There are respected physicians and consultants who can and do provide effective plans for dealing with stress. I’m not attempting to take anyone’s place. I simply want you to consider how you can name your stress, face it, and transform it as a healthy leader. Below are four things to consider:   

Be True To Yourself

The greatest internal cause of stress is trying to be someone you aren’t. Knowing yourself frees you from living inconsistently and enables you to live within your values. It strengthens your ability to withstand pressure from others. 

It is not unusual to give up personal time and to work as many hours as needed to get the job done. But to be an effective leader, you must know your limits, set your boundaries, and care for your emotional, mental, and physical health. 

Take time to exercise, to pursue a hobby, to be with the people you love. You know what energizes you and what brings you joy. You can and will transform the stress you experience into effective and courageous leadership when you are healthy and in sync with yourself. 

Focus On Your Purpose

Another cause of stress is saying yes when you should say no. One of the causes of stress is that you do not keep your purpose clearly in focus. You are out of focus when you fear saying “no” will cause people not to like you. As an effective and courageous leader, you learn to prioritize both people and work. You don’t have to say “yes” to have people like you. 

A common mistake leaders make is trying to do it all. When you lose focus, you invite more stress, and when you are more stressed, you are counterproductive. Learn the strengths and abilities of the people with whom you work. Delegate tasks. Set people free to be who God has created them to be. Trust that they can do their jobs well and avoid being a micromanager. 

Keeping your focus allows you to get more done in less time. It transforms your stress into effective and courageous leadership. 

Adapt To Changing Contexts

Another cause of stress is trying to control things you can’t control. You can control what you do. You can influence what others do. But you can’t control the situations or the circumstances in which you and others interact.

Being true to yourself and focusing on your purpose is essential in keeping what you cannot control in check. So, keep yourself focused on what you can control. When you need help, ask for it. Effective and courageous leaders know what they need to get the job done. Working collaboratively is what makes a good leader a great leader. It is shortsighted to think that you can do it all without support. Knowing what you can and can’t control takes the pressure off you and helps develop the strengths and skills of the people with whom you work.

This might come across as stating the obvious, but you cannot control what is happening in Ukraine. You might not be able to influence the Ohio State legislature regarding concealed weapons or voter redistricting. You might feel helpless in what is happening in the United Methodist Church. But you do have control over how you will lead in the midst of what you cannot control, and you have influence over how the church responds.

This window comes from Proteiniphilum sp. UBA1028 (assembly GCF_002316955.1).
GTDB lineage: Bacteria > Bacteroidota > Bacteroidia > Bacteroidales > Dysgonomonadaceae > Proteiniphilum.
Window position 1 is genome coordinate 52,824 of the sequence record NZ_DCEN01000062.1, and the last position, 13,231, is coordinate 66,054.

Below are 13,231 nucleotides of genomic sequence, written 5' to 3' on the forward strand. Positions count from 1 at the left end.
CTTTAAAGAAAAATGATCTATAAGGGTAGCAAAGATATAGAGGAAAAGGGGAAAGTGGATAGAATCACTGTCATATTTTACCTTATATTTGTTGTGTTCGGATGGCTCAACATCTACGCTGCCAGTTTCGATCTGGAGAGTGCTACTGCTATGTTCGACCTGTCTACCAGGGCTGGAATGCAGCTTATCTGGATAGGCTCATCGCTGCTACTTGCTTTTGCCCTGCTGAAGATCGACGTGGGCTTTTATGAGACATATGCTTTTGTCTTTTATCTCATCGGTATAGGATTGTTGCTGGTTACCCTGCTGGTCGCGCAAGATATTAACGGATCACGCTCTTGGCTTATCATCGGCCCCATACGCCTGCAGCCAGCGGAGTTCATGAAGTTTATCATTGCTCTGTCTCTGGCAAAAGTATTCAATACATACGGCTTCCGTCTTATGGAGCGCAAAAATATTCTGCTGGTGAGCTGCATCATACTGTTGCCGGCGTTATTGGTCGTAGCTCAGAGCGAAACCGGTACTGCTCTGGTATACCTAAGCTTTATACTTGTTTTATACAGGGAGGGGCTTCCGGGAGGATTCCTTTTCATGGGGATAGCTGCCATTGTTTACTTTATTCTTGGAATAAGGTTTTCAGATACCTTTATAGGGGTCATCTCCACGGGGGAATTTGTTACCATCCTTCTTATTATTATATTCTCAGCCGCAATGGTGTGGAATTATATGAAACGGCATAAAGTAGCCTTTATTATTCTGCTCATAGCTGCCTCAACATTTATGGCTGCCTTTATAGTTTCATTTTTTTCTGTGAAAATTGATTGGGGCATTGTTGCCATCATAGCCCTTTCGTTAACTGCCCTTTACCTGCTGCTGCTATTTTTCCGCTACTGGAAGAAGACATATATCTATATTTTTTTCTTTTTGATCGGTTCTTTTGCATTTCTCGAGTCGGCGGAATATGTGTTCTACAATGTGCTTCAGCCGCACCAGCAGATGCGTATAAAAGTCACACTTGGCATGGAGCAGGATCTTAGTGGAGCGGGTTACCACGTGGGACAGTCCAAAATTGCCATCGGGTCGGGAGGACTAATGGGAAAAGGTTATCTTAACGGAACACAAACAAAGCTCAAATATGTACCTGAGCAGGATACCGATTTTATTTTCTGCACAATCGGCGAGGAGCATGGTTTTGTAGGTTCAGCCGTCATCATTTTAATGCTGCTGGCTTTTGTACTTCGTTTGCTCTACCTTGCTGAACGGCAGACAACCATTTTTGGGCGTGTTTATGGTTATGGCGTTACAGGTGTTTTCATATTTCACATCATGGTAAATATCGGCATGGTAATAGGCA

Adapting to what you can control leads to effective and courageous leadership. You can transform stress into effective leadership by being true to yourself, keeping your purpose in focus, and leading through the chaos and confusion of what can be controlled and what cannot be controlled.

Surround Yourself With Trusted Leaders 

Another cause of stress is a lack of trust in the people with whom you work. You can and will relieve yourself of stress when you develop and trust the strengths, talents, and skills of the people entrusted to your care.

Effective leadership is not a matter of authority or position, it is a matter of emulation. The people with whom you work want a leader they can trust. When you cultivate an atmosphere of trust, you find yourself in the midst of highly productive and hope-filled leaders.

Effective and courageous leaders are content to see the honors and rewards of hard work go to their followers. When people know that you trust and respect them, they trust and respect you.

Effective and courageous leaders are loyal to those entrusted to them. When people know that you have their backs, they are free to live into their full potential as leaders.

Effective and courageous leaders live by the words of Jesus, “The greatest among you shall be the servant of all.” This is a truth that followers respect the most. 

There is so much more that can be said, but you get the point. Stress is a real and important issue in relation to effective and courageous leadership. As the leader, it is your responsibility to ensure that your stress levels do not impact the people with whom you work, as well ensure that their stress levels are kept in check. 

Stress and Christ-Centered Leadership

Allow me to conclude by reminding you of a familiar passage from Scripture and the pattern of read, reflect, respond and return. 

Read Matthew 11:28 

“Come to me, all you that are weary and are carrying heavy burdens, and I will give you rest.” 

Reflect 

Jesus is speaking to all who are stressed. The words are spoken to people who are burdened with obligations that keep them from being in communion with God. In the case of stress, people who are burdened with situations that keep them from being who God created them to be.